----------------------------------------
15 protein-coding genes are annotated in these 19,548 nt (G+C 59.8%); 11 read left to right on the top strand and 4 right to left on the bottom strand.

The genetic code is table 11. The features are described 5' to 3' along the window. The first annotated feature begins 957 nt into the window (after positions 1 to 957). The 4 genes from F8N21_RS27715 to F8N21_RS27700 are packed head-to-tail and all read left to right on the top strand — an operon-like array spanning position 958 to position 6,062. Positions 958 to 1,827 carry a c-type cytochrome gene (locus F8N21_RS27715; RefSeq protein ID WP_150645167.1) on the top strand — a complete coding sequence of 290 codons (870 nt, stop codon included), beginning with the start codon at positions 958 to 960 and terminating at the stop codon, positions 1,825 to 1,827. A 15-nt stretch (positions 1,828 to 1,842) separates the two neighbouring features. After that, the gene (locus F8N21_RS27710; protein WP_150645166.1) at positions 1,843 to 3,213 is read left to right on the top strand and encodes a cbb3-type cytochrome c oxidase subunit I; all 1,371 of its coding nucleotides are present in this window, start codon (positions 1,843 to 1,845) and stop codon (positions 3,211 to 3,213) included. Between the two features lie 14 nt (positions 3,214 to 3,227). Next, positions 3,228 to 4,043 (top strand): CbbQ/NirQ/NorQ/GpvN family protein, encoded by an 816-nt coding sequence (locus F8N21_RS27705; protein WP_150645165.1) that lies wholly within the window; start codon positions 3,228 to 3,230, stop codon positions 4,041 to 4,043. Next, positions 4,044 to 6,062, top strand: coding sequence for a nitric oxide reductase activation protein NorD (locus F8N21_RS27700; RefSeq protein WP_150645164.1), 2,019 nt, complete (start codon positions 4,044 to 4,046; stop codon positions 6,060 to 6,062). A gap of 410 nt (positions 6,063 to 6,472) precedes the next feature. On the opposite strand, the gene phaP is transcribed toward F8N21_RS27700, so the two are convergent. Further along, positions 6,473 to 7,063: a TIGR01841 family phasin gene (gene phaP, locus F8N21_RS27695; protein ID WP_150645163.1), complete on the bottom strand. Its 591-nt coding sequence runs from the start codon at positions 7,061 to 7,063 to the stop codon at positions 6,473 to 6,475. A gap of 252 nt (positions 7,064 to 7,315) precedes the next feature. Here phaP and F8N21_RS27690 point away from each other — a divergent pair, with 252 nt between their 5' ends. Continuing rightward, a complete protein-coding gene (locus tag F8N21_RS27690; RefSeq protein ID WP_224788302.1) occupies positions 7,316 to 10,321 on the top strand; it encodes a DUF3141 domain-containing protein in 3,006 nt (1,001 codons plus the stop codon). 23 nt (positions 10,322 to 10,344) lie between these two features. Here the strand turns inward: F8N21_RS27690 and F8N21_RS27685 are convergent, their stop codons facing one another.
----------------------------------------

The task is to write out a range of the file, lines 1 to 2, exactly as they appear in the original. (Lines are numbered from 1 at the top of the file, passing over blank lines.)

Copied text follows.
15 protein-coding genes are annotated in these 19,548 nt (G+C 59.8%); 11 read left to right on the top strand and 4 right to left on the bottom strand.

The genetic code is table 11. The features are described 5' to 3' along the window. The first annotated feature begins 957 nt into the window (after positions 1 to 957). The 4 genes from F8N21_RS27715 to F8N21_RS27700 are packed head-to-tail and all read left to right on the top strand — an operon-like array spanning position 958 to position 6,062. Positions 958 to 1,827 carry a c-type cytochrome gene (locus F8N21_RS27715; RefSeq protein ID WP_150645167.1) on the top strand — a complete coding sequence of 290 codons (870 nt, stop codon included), beginning with the start codon at positions 958 to 960 and terminating at the stop codon, positions 1,825 to 1,827. A 15-nt stretch (positions 1,828 to 1,842) separates the two neighbouring features. After that, the gene (locus F8N21_RS27710; protein WP_150645166.1) at positions 1,843 to 3,213 is read left to right on the top strand and encodes a cbb3-type cytochrome c oxidase subunit I; all 1,371 of its coding nucleotides are present in this window, start codon (positions 1,843 to 1,845) and stop codon (positions 3,211 to 3,213) included. Between the two features lie 14 nt (positions 3,214 to 3,227). Next, positions 3,228 to 4,043 (top strand): CbbQ/NirQ/NorQ/GpvN family protein, encoded by an 816-nt coding sequence (locus F8N21_RS27705; protein WP_150645165.1) that lies wholly within the window; start codon positions 3,228 to 3,230, stop codon positions 4,041 to 4,043. Next, positions 4,044 to 6,062, top strand: coding sequence for a nitric oxide reductase activation protein NorD (locus F8N21_RS27700; RefSeq protein WP_150645164.1), 2,019 nt, complete (start codon positions 4,044 to 4,046; stop codon positions 6,060 to 6,062). A gap of 410 nt (positions 6,063 to 6,472) precedes the next feature. On the opposite strand, the gene phaP is transcribed toward F8N21_RS27700, so the two are convergent. Further along, positions 6,473 to 7,063: a TIGR01841 family phasin gene (gene phaP, locus F8N21_RS27695; protein ID WP_150645163.1), complete on the bottom strand. Its 591-nt coding sequence runs from the start codon at positions 7,061 to 7,063 to the stop codon at positions 6,473 to 6,475. A gap of 252 nt (positions 7,064 to 7,315) precedes the next feature. Here phaP and F8N21_RS27690 point away from each other — a divergent pair, with 252 nt between their 5' ends. Continuing rightward, a complete protein-coding gene (locus tag F8N21_RS27690; RefSeq protein ID WP_224788302.1) occupies positions 7,316 to 10,321 on the top strand; it encodes a DUF3141 domain-containing protein in 3,006 nt (1,001 codons plus the stop codon). 23 nt (positions 10,322 to 10,344) lie between these two features. Here the strand turns inward: F8N21_RS27690 and F8N21_RS27685 are convergent, their stop codons facing one another.